from the work-on-humans-next dept.
New submitter Fiona_OHanlon writes: According to an article at Ars Technica, researchers injected enzymes into ant larvae brains, causing genetically identical ants from different castes to behave as if they were from the opposite caste. From the story: "Carpenter ants live in a caste system, where some members of the colony grow into large, strong worker guards known as majors and others grow into small, inquisitive food scouts known as minors. [The researchers] focused specifically on enzymes that affect 160 genes whose activity diverged the most between minors and majors. Those genes included ones associated with learning, memory, and the way neurons communicate with each other in the brain. ... After several experiments with feeding the substance to their insect subjects, the researchers figured out how to inject the enzymes into the brains of major workers shortly after hatching (abstract). The treatment made the ants take on new social roles immediately. ... The modification ultimately depended on changing the behavior of one particular gene, Rpd3, which set off a cascade effect that changed the behavior of other genes too."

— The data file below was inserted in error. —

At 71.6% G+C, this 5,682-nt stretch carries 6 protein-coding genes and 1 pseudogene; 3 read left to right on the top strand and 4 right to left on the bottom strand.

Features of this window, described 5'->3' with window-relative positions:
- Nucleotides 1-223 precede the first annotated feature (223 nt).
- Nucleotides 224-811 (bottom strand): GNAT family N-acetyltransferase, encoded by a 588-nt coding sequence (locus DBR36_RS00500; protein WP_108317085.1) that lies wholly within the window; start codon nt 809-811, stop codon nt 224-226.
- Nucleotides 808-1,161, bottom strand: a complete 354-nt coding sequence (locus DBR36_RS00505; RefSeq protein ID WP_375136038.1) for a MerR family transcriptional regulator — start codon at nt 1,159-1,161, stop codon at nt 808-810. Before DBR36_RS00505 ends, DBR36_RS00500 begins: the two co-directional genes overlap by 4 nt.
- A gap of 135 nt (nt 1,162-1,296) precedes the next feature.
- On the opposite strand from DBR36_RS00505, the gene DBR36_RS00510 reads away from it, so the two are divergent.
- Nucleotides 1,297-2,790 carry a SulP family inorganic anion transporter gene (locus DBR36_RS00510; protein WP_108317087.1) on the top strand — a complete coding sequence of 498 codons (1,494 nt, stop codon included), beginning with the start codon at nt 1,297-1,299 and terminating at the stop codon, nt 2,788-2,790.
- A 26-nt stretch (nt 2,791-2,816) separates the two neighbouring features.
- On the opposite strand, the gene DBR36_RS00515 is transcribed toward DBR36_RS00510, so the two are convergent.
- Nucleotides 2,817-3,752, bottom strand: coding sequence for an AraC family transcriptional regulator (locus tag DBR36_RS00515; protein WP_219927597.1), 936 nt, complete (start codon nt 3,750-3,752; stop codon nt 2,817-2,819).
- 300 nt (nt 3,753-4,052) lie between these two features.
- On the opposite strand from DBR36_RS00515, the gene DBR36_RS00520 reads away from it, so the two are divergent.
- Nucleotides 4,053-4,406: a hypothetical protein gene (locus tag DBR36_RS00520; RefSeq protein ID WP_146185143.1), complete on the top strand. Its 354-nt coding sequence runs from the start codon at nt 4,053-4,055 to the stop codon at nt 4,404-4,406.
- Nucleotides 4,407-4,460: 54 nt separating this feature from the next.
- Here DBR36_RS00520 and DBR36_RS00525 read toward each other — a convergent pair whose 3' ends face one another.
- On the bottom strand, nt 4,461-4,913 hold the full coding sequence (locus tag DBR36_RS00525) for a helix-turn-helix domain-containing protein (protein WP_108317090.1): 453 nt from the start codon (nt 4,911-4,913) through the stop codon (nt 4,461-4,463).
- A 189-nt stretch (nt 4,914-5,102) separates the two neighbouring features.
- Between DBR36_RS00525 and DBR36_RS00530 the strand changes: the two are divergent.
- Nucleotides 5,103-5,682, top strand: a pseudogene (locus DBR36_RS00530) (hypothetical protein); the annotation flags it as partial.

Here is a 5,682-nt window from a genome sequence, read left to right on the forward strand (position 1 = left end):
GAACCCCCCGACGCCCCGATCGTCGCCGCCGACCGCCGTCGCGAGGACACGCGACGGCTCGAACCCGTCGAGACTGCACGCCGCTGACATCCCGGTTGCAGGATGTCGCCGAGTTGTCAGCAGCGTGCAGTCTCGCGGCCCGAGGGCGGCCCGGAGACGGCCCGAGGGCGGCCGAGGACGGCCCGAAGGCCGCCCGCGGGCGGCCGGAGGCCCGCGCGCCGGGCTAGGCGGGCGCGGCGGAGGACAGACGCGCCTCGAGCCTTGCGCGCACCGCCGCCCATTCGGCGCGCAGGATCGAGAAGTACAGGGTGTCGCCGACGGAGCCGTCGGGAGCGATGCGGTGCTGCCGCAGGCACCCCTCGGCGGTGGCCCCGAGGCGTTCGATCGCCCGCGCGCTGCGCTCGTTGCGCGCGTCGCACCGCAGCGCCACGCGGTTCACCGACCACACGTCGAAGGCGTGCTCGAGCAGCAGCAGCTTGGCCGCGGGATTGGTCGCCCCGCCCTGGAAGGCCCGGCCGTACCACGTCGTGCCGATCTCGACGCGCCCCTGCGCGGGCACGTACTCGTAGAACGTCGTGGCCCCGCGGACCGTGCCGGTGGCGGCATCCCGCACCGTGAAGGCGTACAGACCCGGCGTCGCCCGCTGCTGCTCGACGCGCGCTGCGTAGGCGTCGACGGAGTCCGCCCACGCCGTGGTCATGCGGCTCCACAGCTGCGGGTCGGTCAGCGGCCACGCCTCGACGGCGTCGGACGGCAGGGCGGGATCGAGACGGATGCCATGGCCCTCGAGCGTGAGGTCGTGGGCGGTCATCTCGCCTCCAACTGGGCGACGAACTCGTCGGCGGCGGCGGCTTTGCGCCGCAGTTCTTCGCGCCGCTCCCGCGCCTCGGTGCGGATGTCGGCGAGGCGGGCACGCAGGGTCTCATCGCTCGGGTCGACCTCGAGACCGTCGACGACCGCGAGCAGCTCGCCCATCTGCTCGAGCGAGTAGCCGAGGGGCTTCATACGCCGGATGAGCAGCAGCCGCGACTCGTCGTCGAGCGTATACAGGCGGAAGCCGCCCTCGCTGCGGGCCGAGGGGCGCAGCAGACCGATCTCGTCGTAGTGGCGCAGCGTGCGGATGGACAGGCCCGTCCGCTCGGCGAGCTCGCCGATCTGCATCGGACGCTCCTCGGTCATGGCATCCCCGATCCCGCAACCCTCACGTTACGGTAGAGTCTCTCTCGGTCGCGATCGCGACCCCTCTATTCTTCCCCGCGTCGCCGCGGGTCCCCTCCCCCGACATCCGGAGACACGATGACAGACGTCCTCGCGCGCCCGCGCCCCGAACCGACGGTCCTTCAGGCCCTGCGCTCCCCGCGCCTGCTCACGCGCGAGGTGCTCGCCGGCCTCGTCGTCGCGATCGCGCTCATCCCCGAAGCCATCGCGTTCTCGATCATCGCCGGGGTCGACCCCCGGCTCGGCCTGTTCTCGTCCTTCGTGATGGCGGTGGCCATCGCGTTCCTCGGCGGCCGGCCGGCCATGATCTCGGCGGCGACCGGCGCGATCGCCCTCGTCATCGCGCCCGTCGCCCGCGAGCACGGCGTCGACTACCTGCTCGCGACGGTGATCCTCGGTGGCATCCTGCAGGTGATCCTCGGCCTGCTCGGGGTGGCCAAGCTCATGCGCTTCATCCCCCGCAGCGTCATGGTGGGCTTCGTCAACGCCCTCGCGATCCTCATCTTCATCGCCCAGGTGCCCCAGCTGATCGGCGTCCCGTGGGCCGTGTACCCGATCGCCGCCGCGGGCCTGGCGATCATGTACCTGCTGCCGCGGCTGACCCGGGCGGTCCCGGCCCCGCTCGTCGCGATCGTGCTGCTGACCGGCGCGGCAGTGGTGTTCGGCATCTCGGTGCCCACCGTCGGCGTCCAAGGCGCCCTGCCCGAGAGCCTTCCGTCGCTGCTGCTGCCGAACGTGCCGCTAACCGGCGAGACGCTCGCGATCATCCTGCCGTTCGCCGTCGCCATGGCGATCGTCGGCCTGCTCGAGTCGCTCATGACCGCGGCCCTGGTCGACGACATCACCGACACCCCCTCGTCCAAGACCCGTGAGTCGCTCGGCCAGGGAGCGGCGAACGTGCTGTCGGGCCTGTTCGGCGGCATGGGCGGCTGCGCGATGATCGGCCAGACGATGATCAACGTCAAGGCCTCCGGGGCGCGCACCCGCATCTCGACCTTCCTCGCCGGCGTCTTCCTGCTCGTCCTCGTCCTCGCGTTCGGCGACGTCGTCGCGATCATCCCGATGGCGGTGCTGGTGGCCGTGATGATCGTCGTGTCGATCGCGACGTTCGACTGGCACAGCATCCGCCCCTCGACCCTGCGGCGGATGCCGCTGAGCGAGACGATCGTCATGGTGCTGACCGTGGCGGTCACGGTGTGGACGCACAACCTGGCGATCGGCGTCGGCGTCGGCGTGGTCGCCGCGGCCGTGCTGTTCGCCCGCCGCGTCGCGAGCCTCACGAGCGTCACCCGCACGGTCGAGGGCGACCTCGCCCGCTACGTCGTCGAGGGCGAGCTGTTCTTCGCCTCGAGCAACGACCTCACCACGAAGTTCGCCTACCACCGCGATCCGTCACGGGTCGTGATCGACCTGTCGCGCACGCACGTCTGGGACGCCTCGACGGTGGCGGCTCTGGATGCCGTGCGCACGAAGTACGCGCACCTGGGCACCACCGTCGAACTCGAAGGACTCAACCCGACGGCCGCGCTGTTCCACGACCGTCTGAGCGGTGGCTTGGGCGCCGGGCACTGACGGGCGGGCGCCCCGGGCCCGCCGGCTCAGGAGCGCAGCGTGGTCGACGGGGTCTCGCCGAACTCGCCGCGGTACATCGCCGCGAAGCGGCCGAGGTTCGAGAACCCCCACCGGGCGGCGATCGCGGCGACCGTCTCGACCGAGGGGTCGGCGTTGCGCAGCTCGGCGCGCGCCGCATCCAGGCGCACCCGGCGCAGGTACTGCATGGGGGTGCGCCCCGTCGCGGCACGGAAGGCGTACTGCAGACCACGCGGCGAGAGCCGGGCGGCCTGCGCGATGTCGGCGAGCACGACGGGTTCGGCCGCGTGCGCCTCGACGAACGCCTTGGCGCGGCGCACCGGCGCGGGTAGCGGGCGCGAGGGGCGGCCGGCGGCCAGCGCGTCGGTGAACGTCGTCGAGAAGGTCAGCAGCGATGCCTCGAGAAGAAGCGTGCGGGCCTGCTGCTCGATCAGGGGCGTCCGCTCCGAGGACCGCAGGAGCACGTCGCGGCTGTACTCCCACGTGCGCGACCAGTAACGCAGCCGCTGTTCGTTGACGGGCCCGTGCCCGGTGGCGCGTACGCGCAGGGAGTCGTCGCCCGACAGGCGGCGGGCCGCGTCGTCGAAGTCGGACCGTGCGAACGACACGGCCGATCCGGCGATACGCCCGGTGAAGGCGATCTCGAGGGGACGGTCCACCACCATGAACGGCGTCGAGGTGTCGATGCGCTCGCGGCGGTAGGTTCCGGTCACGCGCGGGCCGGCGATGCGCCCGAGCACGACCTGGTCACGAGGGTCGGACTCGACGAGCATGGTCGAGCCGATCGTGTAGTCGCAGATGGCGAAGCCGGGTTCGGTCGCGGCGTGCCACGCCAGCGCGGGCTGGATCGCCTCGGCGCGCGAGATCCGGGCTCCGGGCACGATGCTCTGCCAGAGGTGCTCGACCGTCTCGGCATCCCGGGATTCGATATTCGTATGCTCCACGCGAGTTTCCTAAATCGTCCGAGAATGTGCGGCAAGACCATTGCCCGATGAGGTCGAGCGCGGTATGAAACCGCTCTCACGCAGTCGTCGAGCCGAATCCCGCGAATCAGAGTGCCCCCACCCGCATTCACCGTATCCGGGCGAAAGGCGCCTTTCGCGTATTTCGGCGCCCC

Top Ten Things Overheard At The ANSI C Draft Committee Meetings:
(7) Well, it's an excellent idea, but it would make the compilers too
hard to write.